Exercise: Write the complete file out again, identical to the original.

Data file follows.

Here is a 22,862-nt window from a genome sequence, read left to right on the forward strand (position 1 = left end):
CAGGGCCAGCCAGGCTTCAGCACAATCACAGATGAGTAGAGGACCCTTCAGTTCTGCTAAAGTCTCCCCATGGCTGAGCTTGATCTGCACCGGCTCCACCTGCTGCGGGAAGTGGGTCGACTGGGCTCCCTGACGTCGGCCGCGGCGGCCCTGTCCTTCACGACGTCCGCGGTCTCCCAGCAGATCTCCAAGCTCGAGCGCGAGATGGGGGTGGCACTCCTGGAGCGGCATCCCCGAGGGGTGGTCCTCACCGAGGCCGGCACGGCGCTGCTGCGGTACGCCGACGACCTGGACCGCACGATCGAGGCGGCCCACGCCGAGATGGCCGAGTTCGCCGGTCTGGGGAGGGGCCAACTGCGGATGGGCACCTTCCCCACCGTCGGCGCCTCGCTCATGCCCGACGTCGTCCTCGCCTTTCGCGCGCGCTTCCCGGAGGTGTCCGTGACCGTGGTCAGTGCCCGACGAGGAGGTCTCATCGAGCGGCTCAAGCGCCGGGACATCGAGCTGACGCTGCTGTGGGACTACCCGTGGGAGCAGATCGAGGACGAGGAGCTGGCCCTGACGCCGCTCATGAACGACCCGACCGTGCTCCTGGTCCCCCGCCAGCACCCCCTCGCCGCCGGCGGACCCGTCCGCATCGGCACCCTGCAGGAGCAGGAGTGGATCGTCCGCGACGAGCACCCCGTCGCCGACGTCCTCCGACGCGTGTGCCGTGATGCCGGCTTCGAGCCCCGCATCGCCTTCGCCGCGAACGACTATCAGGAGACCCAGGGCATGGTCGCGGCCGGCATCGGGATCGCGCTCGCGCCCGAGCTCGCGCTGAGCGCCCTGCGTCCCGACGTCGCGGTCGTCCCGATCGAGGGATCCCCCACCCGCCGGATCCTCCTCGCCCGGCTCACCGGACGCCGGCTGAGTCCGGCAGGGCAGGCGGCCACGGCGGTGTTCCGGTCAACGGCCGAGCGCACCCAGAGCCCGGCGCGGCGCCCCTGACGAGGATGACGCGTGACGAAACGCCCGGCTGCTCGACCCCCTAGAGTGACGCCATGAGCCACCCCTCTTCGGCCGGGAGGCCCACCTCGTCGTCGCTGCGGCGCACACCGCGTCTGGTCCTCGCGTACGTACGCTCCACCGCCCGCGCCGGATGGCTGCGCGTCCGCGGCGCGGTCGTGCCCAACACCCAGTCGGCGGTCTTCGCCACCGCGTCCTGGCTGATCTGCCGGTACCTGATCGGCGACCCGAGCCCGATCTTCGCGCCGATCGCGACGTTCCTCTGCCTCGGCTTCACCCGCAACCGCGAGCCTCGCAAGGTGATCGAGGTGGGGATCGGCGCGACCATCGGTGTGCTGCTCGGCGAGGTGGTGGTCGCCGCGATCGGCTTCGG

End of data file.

Here is a 22,862-nt window from a genome sequence, read left to right on the forward strand (position 1 = left end):
CAGGGCCAGCCAGGCTTCAGCACAATCACAGATGAGTAGAGGACCCTTCAGTTCTGCTAAAGTCTCCCCATGGCTGAGCTTGATCTGCACCGGCTCCACCTGCTGCGGGAAGTGGGTCGACTGGGCTCCCTGACGTCGGCCGCGGCGGCCCTGTCCTTCACGACGTCCGCGGTCTCCCAGCAGATCTCCAAGCTCGAGCGCGAGATGGGGGTGGCACTCCTGGAGCGGCATCCCCGAGGGGTGGTCCTCACCGAGGCCGGCACGGCGCTGCTGCGGTACGCCGACGACCTGGACCGCACGATCGAGGCGGCCCACGCCGAGATGGCCGAGTTCGCCGGTCTGGGGAGGGGCCAACTGCGGATGGGCACCTTCCCCACCGTCGGCGCCTCGCTCATGCCCGACGTCGTCCTCGCCTTTCGCGCGCGCTTCCCGGAGGTGTCCGTGACCGTGGTCAGTGCCCGACGAGGAGGTCTCATCGAGCGGCTCAAGCGCCGGGACATCGAGCTGACGCTGCTGTGGGACTACCCGTGGGAGCAGATCGAGGACGAGGAGCTGGCCCTGACGCCGCTCATGAACGACCCGACCGTGCTCCTGGTCCCCCGCCAGCACCCCCTCGCCGCCGGCGGACCCGTCCGCATCGGCACCCTGCAGGAGCAGGAGTGGATCGTCCGCGACGAGCACCCCGTCGCCGACGTCCTCCGACGCGTGTGCCGTGATGCCGGCTTCGAGCCCCGCATCGCCTTCGCCGCGAACGACTATCAGGAGACCCAGGGCATGGTCGCGGCCGGCATCGGGATCGCGCTCGCGCCCGAGCTCGCGCTGAGCGCCCTGCGTCCCGACGTCGCGGTCGTCCCGATCGAGGGATCCCCCACCCGCCGGATCCTCCTCGCCCGGCTCACCGGACGCCGGCTGAGTCCGGCAGGGCAGGCGGCCACGGCGGTGTTCCGGTCAACGGCCGAGCGCACCCAGAGCCCGGCGCGGCGCCCCTGACGAGGATGACGCGTGACGAAACGCCCGGCTGCTCGACCCCCTAGAGTGACGCCATGAGCCACCCCTCTTCGGCCGGGAGGCCCACCTCGTCGTCGCTGCGGCGCACACCGCGTCTGGTCCTCGCGTACGTACGCTCCACCGCCCGCGCCGGATGGCTGCGCGTCCGCGGCGCGGTCGTGCCCAACACCCAGTCGGCGGTCTTCGCCACCGCGTCCTGGCTGATCTGCCGGTACCTGATCGGCGACCCGAGCCCGATCTTCGCGCCGATCGCGACGTTCCTCTGCCTCGGCTTCACCCGCAACCGCGAGCCTCGCAAGGTGATCGAGGTGGGGATCGGCGCGACCATCGGTGTGCTGCTCGGCGAGGTGGTGGTCGCCGCGATCGGCTTCGG